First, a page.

The Joan Mitchell Foundation is pleased to announce the release of a new workbook, titled Estate Planning for Visual Artists: A Workbook for Attorneys & Executors. Developed in partnership with the Arts & Business Council of Greater Boston (A&BC), the workbook includes in-depth sections on legal matters pertaining to intellectual property and copyright as well as estate vehicles, such as wills, trusts, and artist-endowed foundations, among others. The legal details are complemented by perspectives from a diverse group of arts professionals, who offer further information and context on the constellation of entities and relationships that play a role in the legacy-planning process.The workbook is part of the Foundation’s Creating a Living Legacy (CALL) initiative, which provides resources and tools for artists in the areas of studio organization, documentation, and the inventorying of artworks.
The creation of Estate Planning for Visual Artists: A Workbook for Attorneys & Executors marks the second collaboration between the Foundation and A&BC. In 2014, the two organizations partnered to produce and release the Estate Planning Workbook for Visual Artists, which provides guidance to artists on artwork documentation, intellectual property, and the basic components of estate planning. The new workbook builds on the original advice—intended primarily for artists—by focusing in particular on the needs of estate planning attorneys and others working with artists on their legacies. With this resource, the Foundation aims to expand the pool of attorneys with knowledge and experience in this area, as well as to provide insights and increase understanding of this important work in the arts field. Both workbooks are available free-of-charge on the Resources page of the Foundation’s website, along with a Career Documentation Guide and other resources for visual artists.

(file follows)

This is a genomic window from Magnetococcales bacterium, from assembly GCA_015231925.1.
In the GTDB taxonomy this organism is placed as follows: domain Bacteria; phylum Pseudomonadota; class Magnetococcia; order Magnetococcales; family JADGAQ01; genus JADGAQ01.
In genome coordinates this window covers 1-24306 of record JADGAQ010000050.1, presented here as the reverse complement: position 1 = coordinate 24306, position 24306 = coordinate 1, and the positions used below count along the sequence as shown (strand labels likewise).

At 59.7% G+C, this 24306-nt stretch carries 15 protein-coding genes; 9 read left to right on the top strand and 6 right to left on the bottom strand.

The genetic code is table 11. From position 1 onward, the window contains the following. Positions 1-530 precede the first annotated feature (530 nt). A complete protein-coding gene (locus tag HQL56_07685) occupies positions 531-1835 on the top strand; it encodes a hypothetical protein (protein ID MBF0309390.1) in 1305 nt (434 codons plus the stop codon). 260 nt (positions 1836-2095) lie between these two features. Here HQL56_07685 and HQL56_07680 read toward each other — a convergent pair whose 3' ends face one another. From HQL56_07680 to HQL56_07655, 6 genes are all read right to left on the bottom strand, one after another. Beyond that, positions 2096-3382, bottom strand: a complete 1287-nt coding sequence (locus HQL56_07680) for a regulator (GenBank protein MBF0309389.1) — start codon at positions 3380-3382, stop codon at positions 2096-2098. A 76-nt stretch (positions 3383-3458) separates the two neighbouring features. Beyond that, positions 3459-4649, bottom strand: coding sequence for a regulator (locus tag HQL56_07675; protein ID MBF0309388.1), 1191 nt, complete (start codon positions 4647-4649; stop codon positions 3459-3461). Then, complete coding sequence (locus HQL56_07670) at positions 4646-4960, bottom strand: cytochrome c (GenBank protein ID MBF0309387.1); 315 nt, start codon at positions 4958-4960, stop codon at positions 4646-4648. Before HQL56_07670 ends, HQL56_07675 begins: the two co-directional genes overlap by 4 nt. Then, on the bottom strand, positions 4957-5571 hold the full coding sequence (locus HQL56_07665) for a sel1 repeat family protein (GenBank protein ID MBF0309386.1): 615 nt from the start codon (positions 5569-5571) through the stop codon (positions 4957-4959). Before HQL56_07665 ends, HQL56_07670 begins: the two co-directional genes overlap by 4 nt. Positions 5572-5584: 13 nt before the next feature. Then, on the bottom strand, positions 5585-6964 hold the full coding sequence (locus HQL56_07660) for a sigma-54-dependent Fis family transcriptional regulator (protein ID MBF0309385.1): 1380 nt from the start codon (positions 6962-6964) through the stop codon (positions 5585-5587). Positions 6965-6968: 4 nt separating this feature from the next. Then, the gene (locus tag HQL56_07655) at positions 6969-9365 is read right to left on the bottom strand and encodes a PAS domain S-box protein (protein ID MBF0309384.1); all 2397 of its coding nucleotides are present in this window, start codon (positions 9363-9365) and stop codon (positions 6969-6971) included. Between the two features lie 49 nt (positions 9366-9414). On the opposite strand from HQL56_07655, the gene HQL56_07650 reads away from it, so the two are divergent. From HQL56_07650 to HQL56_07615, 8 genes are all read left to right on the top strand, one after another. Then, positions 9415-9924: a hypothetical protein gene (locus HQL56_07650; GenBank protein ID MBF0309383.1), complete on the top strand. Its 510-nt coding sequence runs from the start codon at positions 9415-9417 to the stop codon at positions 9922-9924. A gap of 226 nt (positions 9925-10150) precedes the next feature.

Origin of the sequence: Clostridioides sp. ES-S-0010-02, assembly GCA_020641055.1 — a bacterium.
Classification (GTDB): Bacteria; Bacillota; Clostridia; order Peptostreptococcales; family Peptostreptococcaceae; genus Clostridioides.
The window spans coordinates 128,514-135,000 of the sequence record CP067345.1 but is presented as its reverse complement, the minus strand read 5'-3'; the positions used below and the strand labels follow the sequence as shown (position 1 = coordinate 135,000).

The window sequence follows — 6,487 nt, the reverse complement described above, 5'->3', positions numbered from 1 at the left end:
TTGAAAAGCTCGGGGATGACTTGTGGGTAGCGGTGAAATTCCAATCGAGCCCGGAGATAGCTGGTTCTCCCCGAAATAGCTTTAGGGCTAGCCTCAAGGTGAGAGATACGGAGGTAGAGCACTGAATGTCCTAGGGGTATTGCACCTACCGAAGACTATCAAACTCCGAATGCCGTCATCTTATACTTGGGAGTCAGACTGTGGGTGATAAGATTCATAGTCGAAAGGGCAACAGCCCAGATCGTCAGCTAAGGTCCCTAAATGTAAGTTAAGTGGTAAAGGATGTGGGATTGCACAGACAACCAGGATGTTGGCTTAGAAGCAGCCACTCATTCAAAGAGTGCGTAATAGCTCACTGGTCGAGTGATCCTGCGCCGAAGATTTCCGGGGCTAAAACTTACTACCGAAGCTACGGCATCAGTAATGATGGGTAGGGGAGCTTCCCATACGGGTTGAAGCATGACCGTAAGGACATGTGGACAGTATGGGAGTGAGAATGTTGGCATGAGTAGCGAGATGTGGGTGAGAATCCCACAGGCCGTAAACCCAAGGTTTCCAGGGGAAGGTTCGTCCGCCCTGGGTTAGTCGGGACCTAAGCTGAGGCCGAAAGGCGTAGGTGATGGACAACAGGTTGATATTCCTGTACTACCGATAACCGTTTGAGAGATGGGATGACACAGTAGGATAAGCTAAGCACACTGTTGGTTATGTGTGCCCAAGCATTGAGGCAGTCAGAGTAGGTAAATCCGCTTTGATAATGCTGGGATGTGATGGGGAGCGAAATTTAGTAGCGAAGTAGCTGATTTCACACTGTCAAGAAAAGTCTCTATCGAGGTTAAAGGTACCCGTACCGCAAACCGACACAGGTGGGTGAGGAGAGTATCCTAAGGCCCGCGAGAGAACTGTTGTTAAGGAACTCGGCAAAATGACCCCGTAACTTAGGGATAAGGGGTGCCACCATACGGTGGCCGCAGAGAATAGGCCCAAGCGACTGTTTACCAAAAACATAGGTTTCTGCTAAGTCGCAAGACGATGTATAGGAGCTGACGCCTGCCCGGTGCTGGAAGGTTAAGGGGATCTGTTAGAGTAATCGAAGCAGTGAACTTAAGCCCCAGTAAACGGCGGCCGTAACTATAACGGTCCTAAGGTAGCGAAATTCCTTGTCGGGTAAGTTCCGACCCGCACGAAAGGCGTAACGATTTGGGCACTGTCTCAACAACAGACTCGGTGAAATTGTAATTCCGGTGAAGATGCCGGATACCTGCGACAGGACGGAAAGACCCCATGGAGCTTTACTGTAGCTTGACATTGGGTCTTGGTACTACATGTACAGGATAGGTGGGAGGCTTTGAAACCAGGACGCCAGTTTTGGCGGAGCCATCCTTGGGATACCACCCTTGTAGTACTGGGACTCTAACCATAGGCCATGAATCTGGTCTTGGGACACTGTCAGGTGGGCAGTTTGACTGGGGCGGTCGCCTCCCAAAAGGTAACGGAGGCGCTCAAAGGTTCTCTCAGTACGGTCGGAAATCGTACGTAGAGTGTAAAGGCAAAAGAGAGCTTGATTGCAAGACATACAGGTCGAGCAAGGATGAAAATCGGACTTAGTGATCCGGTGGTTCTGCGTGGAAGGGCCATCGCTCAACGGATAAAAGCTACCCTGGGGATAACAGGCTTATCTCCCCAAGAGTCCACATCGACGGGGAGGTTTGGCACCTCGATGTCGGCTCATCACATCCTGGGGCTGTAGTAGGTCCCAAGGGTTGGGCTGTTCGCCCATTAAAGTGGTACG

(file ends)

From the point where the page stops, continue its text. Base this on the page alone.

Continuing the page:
The legal content is penned by Megan Low, Legacy Consultant, and Jim Grace, Executive Director, of A&BC, and is accompanied by a series of essays from artists on their own work and the idea of legacy, as well as expert opinions from those working in related areas, including: Kate Haw, Director, and Josh T. Franco, National Collector, Archives of American Art at the Smithsonian Institute; Katy Rogers, Programs Director and Director of the Robert Motherwell Catalogue Raisonné project at the Dedalus Foundation; and Jill Sterrett, Deputy Director, Museum Affairs and Strategic Impact at the Smart Museum of Art at the University of Chicago, among others. This content provides a range of frameworks through which to consider legacy planning, as well as important details to acquaint attorneys with art-specific issues, such as conservation, inventory, and working with art professionals. Shervone Neckles-Ortiz, Artist Programs Manager at the Joan Mitchell Foundation, has overseen the workbook’s development and publication.
“The Creating a Living Legacy (CALL) initiative is an essential component of the Joan Mitchell Foundation’s work, as it engages with the dual aspects of our mission to provide direct support to artists and responsibly steward Joan Mitchell’s legacy,” said Christa Blatchford, CEO of the Joan Mitchell Foundation. “CALL was born, in part, out of our own understanding of the responsibility entailed in capturing and enhancing knowledge of Mitchell’s life and career. In our conversations with artists, we recognized the need to create accessible tools and resources in this arena for a wider array of individuals. The Estate Planning Workbooks, along with the other resources provided through the initiative, support artists and their collaborators in the important effort of organizing, documenting, and managing their artworks, and establishing priorities for how their life’s work will be treated in perpetuity. We are so honored to have had the opportunity to work with A&BC again, along with the Workbook’s many contributors, to further understanding of this important topic.”